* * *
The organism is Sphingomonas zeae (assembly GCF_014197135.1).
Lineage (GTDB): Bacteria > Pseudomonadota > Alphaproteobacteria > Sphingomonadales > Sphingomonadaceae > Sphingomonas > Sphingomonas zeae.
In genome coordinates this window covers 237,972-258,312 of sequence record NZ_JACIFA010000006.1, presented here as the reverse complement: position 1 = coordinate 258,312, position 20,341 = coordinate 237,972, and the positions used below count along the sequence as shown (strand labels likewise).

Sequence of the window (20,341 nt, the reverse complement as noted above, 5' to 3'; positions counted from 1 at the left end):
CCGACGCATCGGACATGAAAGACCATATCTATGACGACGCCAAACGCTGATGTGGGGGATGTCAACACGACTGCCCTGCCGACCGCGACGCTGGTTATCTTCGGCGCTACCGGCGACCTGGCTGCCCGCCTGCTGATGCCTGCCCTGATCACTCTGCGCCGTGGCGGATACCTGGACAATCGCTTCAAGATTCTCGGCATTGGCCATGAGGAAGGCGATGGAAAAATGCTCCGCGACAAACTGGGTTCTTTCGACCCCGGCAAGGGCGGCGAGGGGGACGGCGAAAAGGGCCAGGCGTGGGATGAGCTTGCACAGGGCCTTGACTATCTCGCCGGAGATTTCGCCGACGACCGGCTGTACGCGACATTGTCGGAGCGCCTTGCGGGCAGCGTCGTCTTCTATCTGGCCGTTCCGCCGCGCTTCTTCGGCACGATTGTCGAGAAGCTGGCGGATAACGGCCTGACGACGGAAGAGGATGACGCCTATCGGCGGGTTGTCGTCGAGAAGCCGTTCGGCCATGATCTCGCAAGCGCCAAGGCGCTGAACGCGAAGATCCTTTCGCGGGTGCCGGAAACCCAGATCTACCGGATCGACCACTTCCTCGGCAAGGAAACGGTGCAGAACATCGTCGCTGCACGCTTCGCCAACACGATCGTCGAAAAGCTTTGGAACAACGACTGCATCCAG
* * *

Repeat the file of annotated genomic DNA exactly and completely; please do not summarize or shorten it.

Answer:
The organism is Sphingomonas zeae (assembly GCF_014197135.1).
Lineage (GTDB): Bacteria > Pseudomonadota > Alphaproteobacteria > Sphingomonadales > Sphingomonadaceae > Sphingomonas > Sphingomonas zeae.
In genome coordinates this window covers 237,972-258,312 of sequence record NZ_JACIFA010000006.1, presented here as the reverse complement: position 1 = coordinate 258,312, position 20,341 = coordinate 237,972, and the positions used below count along the sequence as shown (strand labels likewise).

Sequence of the window (20,341 nt, the reverse complement as noted above, 5' to 3'; positions counted from 1 at the left end):
CCGACGCATCGGACATGAAAGACCATATCTATGACGACGCCAAACGCTGATGTGGGGGATGTCAACACGACTGCCCTGCCGACCGCGACGCTGGTTATCTTCGGCGCTACCGGCGACCTGGCTGCCCGCCTGCTGATGCCTGCCCTGATCACTCTGCGCCGTGGCGGATACCTGGACAATCGCTTCAAGATTCTCGGCATTGGCCATGAGGAAGGCGATGGAAAAATGCTCCGCGACAAACTGGGTTCTTTCGACCCCGGCAAGGGCGGCGAGGGGGACGGCGAAAAGGGCCAGGCGTGGGATGAGCTTGCACAGGGCCTTGACTATCTCGCCGGAGATTTCGCCGACGACCGGCTGTACGCGACATTGTCGGAGCGCCTTGCGGGCAGCGTCGTCTTCTATCTGGCCGTTCCGCCGCGCTTCTTCGGCACGATTGTCGAGAAGCTGGCGGATAACGGCCTGACGACGGAAGAGGATGACGCCTATCGGCGGGTTGTCGTCGAGAAGCCGTTCGGCCATGATCTCGCAAGCGCCAAGGCGCTGAACGCGAAGATCCTTTCGCGGGTGCCGGAAACCCAGATCTACCGGATCGACCACTTCCTCGGCAAGGAAACGGTGCAGAACATCGTCGCTGCACGCTTCGCCAACACGATCGTCGAAAAGCTTTGGAACAACGACTGCATCCAG